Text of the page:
Over the course of nearly 130 years, Plumbers Local 68 has learned one crucial lesson: Its members are stronger when united.
Local 68 is a Brotherhood and Sisterhood. Unity not only brings them together — it gives them the strength to fight for a better life for their members and families.
Local 68 has consistently advocated for its members, fighting for higher wages, full health care coverage and great retirement benefits.
The Union advocates for the rights and safe working conditions for plumbers in the areas of Houston, Galveston, Beaumont, Bryan, College Station, Victoria, Corpus Christi and the Rio Grande Valley.
The evolution of Local 68
Like any family, the Union has certainly had its ups and downs. The Local launched with seven founding members in 1892. By 1924, it had grown to 125 members and 218 members by 1929. And then economic disaster struck: the stock market crashed and ushered in the Great Depression. The Local 68 Ladies Auxiliary worked hard to help the families laid off by the worst economic disaster in our nation’s history.
Following internal disputes, the Local rebounded, doubling membership in the 1960s. Members began the tradition of an annual Christmas party, an event that continues to this day.
By 1975, its membership grew to almost 1,500 with the merger of Local 567’s plumbers from the Bryan-College Station area. Today, it stands at over 1,700 tradesmen and tradeswomen who have dedicated their lives to building the hospitals, schools, shopping centers, airports and homes that form the backbone of Houston.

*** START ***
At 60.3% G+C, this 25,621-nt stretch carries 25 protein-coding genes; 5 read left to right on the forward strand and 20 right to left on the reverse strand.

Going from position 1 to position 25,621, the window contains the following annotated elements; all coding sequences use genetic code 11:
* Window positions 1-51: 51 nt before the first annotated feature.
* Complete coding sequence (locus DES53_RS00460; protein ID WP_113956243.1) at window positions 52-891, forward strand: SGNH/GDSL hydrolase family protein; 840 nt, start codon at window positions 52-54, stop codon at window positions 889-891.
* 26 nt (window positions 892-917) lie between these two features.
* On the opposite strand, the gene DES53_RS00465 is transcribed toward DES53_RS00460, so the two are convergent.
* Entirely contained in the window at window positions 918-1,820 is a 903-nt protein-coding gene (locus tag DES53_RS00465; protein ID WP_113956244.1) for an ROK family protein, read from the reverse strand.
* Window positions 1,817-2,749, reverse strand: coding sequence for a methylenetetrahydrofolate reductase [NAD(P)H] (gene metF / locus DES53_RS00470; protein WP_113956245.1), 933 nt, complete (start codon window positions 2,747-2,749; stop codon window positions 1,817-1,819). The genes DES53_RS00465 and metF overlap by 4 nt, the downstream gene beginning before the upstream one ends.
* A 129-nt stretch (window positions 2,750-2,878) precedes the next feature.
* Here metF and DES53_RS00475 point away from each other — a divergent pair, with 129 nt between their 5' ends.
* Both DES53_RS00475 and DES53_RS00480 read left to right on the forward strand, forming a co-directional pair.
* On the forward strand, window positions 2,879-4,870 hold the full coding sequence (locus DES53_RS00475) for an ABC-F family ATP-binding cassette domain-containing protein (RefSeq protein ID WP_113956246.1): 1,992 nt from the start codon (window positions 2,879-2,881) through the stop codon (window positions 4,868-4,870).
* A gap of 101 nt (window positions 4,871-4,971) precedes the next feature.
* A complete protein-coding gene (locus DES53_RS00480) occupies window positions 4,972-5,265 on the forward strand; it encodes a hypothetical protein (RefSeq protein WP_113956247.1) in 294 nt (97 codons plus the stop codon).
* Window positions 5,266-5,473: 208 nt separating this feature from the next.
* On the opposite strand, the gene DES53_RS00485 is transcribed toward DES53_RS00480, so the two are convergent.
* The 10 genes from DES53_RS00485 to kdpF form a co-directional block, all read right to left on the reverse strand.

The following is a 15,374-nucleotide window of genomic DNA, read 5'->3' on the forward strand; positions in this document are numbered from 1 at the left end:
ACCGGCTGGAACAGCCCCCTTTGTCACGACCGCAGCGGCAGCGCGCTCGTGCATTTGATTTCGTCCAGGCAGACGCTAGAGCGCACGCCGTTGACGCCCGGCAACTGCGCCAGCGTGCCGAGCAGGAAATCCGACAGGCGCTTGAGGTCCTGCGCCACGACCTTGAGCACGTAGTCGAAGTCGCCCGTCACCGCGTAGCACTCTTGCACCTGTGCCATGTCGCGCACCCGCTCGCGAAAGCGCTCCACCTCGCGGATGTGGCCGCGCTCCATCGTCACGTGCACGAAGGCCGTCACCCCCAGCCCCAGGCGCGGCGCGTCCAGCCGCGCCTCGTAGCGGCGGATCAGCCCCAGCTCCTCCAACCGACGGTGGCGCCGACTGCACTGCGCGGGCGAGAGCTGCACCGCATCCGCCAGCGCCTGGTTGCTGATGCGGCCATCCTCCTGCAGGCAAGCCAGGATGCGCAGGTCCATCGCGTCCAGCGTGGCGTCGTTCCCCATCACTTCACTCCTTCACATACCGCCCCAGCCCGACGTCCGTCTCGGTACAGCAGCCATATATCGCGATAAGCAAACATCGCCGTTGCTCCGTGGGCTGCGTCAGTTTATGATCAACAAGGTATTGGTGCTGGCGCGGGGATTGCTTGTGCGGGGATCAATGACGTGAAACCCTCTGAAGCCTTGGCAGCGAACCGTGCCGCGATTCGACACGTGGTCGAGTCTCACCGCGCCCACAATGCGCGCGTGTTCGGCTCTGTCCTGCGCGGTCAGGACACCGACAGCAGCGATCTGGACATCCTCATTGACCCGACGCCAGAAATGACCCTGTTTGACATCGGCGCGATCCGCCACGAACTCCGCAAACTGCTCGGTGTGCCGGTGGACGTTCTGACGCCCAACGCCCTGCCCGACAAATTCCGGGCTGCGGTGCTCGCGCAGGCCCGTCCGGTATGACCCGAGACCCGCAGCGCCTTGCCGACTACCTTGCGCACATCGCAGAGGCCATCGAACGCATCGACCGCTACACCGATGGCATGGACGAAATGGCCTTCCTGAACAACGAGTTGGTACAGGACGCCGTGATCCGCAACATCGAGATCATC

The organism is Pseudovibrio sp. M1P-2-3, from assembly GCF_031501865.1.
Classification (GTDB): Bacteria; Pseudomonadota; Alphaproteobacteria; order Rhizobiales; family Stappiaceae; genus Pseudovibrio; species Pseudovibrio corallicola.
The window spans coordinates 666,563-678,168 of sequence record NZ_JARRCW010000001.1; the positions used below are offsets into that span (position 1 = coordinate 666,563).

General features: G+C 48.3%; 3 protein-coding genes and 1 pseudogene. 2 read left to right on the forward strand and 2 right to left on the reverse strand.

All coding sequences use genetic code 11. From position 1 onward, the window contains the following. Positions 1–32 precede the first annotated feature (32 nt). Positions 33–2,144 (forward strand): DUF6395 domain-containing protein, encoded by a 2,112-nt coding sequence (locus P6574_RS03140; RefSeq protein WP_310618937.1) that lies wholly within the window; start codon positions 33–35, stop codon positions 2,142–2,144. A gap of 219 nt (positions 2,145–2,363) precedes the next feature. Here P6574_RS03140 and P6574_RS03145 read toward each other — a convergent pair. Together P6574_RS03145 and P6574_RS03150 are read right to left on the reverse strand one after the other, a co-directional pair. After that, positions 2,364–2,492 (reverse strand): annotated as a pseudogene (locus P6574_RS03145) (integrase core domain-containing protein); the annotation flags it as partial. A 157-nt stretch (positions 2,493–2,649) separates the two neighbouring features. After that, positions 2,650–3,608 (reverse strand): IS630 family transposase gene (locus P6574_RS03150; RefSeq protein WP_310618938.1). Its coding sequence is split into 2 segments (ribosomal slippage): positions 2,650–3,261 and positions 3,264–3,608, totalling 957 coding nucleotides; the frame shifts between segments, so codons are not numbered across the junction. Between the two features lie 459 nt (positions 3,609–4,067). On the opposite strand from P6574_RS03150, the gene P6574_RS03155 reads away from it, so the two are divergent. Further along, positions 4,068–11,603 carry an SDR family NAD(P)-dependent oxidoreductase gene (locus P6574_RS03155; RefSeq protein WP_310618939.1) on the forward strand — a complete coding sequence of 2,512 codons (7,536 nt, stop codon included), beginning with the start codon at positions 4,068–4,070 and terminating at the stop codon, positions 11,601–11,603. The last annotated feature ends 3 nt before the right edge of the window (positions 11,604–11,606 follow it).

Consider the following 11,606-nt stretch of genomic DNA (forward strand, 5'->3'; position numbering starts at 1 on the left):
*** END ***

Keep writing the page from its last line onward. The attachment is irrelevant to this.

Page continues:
Union workers needed for Houston construction boom
In the face of the Texas real estate boom, an organized network of qualified, skilled plumbers comes in handy. Signatory union contractors know a job will be done on time, at or under budget, to an exceptionally high standard of quality with a union workforce.
To meet Texas’ ever growing labor demand, UA Local 68 is expanding, actively recruiting new members and apprentices to its ranks.
Local 68 was proud to launch a $3.5 million Training Center expansion to accommodate over 600 apprentices. Not only is apprenticeship training free, but it can be applied toward college credit hours. The training center also provides several journeyman courses as well.
Union apprentices enjoy the benefits of the Union from day one — including family supporting wages, full health coverage and quality retirement benefits. They earn while they learn, as wages gradually increase while progressing through the program. Upon completion of the five-year program, they top out as journeymen with all the rights and privileges of the trade.